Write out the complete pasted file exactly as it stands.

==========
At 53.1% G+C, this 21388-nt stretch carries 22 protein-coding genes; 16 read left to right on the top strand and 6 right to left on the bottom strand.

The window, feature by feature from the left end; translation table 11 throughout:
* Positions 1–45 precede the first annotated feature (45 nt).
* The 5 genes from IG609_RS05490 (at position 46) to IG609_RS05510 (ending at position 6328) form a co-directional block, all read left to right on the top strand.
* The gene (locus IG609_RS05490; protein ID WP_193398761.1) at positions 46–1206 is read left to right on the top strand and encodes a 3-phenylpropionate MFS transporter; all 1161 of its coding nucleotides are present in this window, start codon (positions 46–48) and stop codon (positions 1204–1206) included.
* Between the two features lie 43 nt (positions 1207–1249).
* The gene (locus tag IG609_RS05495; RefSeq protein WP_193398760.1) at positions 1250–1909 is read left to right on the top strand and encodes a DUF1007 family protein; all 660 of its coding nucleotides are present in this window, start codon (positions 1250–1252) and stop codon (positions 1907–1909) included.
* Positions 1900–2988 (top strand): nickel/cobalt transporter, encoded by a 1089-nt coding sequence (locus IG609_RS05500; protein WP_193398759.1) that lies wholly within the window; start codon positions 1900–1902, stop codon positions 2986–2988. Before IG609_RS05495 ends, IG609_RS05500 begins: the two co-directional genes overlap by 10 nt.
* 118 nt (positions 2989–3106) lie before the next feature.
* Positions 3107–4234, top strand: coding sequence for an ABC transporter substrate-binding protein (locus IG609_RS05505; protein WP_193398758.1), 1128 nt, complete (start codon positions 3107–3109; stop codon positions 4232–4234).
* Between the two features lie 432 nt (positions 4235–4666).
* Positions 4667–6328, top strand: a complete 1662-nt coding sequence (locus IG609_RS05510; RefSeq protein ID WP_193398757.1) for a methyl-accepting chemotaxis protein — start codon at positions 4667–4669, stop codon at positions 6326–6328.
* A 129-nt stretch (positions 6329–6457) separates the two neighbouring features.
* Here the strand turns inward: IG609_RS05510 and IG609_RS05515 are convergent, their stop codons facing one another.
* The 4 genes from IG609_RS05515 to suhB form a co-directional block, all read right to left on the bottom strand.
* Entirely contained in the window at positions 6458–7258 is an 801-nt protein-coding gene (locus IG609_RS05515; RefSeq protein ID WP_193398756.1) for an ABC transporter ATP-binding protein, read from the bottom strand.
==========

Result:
At 53.1% G+C, this 21388-nt stretch carries 22 protein-coding genes; 16 read left to right on the top strand and 6 right to left on the bottom strand.

The window, feature by feature from the left end; translation table 11 throughout:
* Positions 1–45 precede the first annotated feature (45 nt).
* The 5 genes from IG609_RS05490 (at position 46) to IG609_RS05510 (ending at position 6328) form a co-directional block, all read left to right on the top strand.
* The gene (locus IG609_RS05490; protein ID WP_193398761.1) at positions 46–1206 is read left to right on the top strand and encodes a 3-phenylpropionate MFS transporter; all 1161 of its coding nucleotides are present in this window, start codon (positions 46–48) and stop codon (positions 1204–1206) included.
* Between the two features lie 43 nt (positions 1207–1249).
* The gene (locus tag IG609_RS05495; RefSeq protein WP_193398760.1) at positions 1250–1909 is read left to right on the top strand and encodes a DUF1007 family protein; all 660 of its coding nucleotides are present in this window, start codon (positions 1250–1252) and stop codon (positions 1907–1909) included.
* Positions 1900–2988 (top strand): nickel/cobalt transporter, encoded by a 1089-nt coding sequence (locus IG609_RS05500; protein WP_193398759.1) that lies wholly within the window; start codon positions 1900–1902, stop codon positions 2986–2988. Before IG609_RS05495 ends, IG609_RS05500 begins: the two co-directional genes overlap by 10 nt.
* 118 nt (positions 2989–3106) lie before the next feature.
* Positions 3107–4234, top strand: coding sequence for an ABC transporter substrate-binding protein (locus IG609_RS05505; protein WP_193398758.1), 1128 nt, complete (start codon positions 3107–3109; stop codon positions 4232–4234).
* Between the two features lie 432 nt (positions 4235–4666).
* Positions 4667–6328, top strand: a complete 1662-nt coding sequence (locus IG609_RS05510; RefSeq protein ID WP_193398757.1) for a methyl-accepting chemotaxis protein — start codon at positions 4667–4669, stop codon at positions 6326–6328.
* A 129-nt stretch (positions 6329–6457) separates the two neighbouring features.
* Here the strand turns inward: IG609_RS05510 and IG609_RS05515 are convergent, their stop codons facing one another.
* The 4 genes from IG609_RS05515 to suhB form a co-directional block, all read right to left on the bottom strand.
* Entirely contained in the window at positions 6458–7258 is an 801-nt protein-coding gene (locus IG609_RS05515; RefSeq protein ID WP_193398756.1) for an ABC transporter ATP-binding protein, read from the bottom strand.